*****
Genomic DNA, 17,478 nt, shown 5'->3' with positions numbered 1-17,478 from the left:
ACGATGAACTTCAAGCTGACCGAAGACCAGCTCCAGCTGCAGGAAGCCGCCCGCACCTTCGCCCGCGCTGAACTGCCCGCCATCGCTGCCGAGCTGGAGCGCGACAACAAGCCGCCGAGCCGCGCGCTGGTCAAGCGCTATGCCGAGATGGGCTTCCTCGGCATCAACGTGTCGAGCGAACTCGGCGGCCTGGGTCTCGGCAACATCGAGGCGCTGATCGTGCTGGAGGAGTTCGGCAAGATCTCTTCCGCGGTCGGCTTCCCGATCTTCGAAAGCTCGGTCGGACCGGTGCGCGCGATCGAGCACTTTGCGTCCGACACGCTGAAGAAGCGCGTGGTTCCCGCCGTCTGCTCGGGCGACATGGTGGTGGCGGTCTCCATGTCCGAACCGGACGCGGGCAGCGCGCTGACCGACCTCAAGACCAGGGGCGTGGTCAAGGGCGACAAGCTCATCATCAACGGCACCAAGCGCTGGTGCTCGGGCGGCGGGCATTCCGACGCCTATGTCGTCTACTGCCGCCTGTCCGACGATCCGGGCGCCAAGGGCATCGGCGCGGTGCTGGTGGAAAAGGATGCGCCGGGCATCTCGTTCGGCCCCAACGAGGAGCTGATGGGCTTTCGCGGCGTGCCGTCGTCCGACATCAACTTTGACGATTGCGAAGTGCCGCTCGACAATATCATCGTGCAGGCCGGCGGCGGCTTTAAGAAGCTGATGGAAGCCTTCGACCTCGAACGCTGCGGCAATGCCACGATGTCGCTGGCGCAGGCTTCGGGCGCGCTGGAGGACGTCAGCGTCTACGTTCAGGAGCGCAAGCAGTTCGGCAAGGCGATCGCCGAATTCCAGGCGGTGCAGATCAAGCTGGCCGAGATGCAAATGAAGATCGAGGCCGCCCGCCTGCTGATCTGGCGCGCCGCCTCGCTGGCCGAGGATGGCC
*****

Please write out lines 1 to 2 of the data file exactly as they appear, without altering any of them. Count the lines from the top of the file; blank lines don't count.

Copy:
Genomic DNA, 17,478 nt, shown 5'->3' with positions numbered 1-17,478 from the left:
ACGATGAACTTCAAGCTGACCGAAGACCAGCTCCAGCTGCAGGAAGCCGCCCGCACCTTCGCCCGCGCTGAACTGCCCGCCATCGCTGCCGAGCTGGAGCGCGACAACAAGCCGCCGAGCCGCGCGCTGGTCAAGCGCTATGCCGAGATGGGCTTCCTCGGCATCAACGTGTCGAGCGAACTCGGCGGCCTGGGTCTCGGCAACATCGAGGCGCTGATCGTGCTGGAGGAGTTCGGCAAGATCTCTTCCGCGGTCGGCTTCCCGATCTTCGAAAGCTCGGTCGGACCGGTGCGCGCGATCGAGCACTTTGCGTCCGACACGCTGAAGAAGCGCGTGGTTCCCGCCGTCTGCTCGGGCGACATGGTGGTGGCGGTCTCCATGTCCGAACCGGACGCGGGCAGCGCGCTGACCGACCTCAAGACCAGGGGCGTGGTCAAGGGCGACAAGCTCATCATCAACGGCACCAAGCGCTGGTGCTCGGGCGGCGGGCATTCCGACGCCTATGTCGTCTACTGCCGCCTGTCCGACGATCCGGGCGCCAAGGGCATCGGCGCGGTGCTGGTGGAAAAGGATGCGCCGGGCATCTCGTTCGGCCCCAACGAGGAGCTGATGGGCTTTCGCGGCGTGCCGTCGTCCGACATCAACTTTGACGATTGCGAAGTGCCGCTCGACAATATCATCGTGCAGGCCGGCGGCGGCTTTAAGAAGCTGATGGAAGCCTTCGACCTCGAACGCTGCGGCAATGCCACGATGTCGCTGGCGCAGGCTTCGGGCGCGCTGGAGGACGTCAGCGTCTACGTTCAGGAGCGCAAGCAGTTCGGCAAGGCGATCGCCGAATTCCAGGCGGTGCAGATCAAGCTGGCCGAGATGCAAATGAAGATCGAGGCCGCCCGCCTGCTGATCTGGCGCGCCGCCTCGCTGGCCGAGGATGGCC